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Child support – Third party debt notices issued against the second wife’s business

Court hears a case of attempted avoidance of child support obligations

It is not unusual when a relationship ends for parents who are liable for child support try to create ways to minimise or avoid their liability. The courts will examine these arrangements carefully to ensure that child support obligations are fulfilled.

In Cary & Dalgard [2018] FCCA 2942 (24 September 2018) Judge Harland heard the mother’s private enforcement proceedings in which the father had been ordered to pay arrears.
When the father failed to pay, the mother sought to join the father’s new wife to the proceedings because she claimed the father was on her business website and was alienating income through that business. She also sought a third party debt notice against the business.

The court’s findings

Judge Harland found that the new wife and the husband were diverting his income, which should be assessable for child support, through her business because:

  • The father’s name appeared on the business website with his address, showing he was the person responsible at the business. There was also a photo of the husband, referring to him and his business.
  • After the mother applied to the Court, invoices issued by the business changed and no longer referred to the husband by name, and were handwritten invoices, rather than typed.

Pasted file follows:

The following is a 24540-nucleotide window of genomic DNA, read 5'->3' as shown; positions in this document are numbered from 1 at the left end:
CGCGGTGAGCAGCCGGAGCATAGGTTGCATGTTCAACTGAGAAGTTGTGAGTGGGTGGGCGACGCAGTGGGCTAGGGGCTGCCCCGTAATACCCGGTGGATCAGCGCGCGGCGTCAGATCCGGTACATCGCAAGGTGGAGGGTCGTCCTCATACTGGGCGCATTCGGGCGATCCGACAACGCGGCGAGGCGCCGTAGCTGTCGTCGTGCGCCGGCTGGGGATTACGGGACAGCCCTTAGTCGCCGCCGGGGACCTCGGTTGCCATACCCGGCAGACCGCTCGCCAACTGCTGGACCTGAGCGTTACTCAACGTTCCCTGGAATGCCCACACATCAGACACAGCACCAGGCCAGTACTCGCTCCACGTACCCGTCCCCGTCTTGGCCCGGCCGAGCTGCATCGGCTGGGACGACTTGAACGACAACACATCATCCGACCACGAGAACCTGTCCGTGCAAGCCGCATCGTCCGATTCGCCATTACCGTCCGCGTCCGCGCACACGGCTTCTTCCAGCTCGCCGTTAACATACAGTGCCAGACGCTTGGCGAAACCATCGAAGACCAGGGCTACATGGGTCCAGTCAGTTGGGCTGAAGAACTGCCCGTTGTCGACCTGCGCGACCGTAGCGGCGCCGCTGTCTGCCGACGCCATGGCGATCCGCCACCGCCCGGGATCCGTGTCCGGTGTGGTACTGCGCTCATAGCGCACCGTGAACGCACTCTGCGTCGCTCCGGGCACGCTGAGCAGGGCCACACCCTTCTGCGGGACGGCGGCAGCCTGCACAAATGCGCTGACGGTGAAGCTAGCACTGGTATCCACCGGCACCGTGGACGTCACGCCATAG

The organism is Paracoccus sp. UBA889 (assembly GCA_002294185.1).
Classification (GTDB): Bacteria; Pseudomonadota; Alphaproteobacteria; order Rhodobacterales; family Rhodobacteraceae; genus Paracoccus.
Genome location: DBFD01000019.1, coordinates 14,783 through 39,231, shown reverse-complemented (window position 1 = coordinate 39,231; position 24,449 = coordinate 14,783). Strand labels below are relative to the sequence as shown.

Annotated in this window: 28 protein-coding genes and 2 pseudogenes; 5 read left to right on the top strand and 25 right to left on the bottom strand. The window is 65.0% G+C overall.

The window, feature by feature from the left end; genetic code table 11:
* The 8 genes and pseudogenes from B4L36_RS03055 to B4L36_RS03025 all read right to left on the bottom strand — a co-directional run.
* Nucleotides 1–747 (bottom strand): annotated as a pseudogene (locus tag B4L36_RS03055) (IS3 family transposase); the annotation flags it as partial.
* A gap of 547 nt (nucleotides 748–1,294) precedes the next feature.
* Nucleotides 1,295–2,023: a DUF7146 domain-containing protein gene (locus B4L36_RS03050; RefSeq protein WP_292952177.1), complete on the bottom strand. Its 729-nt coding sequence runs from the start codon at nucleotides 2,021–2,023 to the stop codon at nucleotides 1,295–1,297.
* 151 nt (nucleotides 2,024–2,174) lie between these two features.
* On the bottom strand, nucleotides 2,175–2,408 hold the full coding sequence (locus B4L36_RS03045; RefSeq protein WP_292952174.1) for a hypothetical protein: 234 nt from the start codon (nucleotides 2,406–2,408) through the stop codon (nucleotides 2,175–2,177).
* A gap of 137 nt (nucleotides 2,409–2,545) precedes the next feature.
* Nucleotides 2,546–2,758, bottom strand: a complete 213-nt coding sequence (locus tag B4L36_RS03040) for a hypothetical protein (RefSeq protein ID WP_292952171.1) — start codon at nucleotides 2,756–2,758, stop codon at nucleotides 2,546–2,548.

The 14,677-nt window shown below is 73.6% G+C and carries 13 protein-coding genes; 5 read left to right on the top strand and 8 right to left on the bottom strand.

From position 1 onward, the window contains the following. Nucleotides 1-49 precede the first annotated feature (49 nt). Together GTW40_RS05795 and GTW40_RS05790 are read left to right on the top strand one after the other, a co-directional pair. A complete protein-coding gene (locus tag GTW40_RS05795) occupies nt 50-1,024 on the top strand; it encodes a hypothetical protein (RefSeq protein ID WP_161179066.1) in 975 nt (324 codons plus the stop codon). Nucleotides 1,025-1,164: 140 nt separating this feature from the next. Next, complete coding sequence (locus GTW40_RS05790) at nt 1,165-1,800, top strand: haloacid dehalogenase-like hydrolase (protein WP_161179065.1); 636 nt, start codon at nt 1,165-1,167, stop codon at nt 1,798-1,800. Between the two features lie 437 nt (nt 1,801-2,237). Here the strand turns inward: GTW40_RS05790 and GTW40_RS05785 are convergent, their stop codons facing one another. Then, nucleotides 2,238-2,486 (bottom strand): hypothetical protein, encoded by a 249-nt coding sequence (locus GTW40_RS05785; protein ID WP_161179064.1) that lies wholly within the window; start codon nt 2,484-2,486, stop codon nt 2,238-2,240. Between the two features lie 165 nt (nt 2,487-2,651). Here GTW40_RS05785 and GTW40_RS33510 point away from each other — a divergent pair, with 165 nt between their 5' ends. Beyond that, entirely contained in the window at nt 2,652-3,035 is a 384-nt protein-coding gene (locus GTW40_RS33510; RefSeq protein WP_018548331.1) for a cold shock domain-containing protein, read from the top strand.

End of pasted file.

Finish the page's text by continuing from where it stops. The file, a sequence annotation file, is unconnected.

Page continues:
• The Court also considered the definition set out in section 84.5 of the Income Tax Assessment Act 1977 regarding personal services which states, at subsection (1) that ordinary income is personal services income, if that income is mainly a reward for personal efforts or skills. Clearly, that was the case here.
  • The Court accepted the Australian Taxation Office ruling TR2001-7, and referred to a New Zealand decision of Spratt v IRC (NZ) 1964 9 AITR 227 where Henry J said: ‘No taxpayer can, by way of assignment, escape assessment of tax on income resulting from his personal activities – such income always remains truly his income and is derived by him irrespective of the method he may adopt to dispose of it.’

Orders made by the Court

Orders were made for the second wife to be joined to the proceedings and that the mother file third party debt notices that provided for the business to pay $350 per week to the Registrar of Child Support and $150 per week to the mother’s lawyers. The father was ordered to pay the mother’s costs of $10,000.

 

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Please note that this article has been prepared by Margaret Miller, partner of Bell Legal Group, for information purposes only. It is not legal advice nor should it be relied upon as such.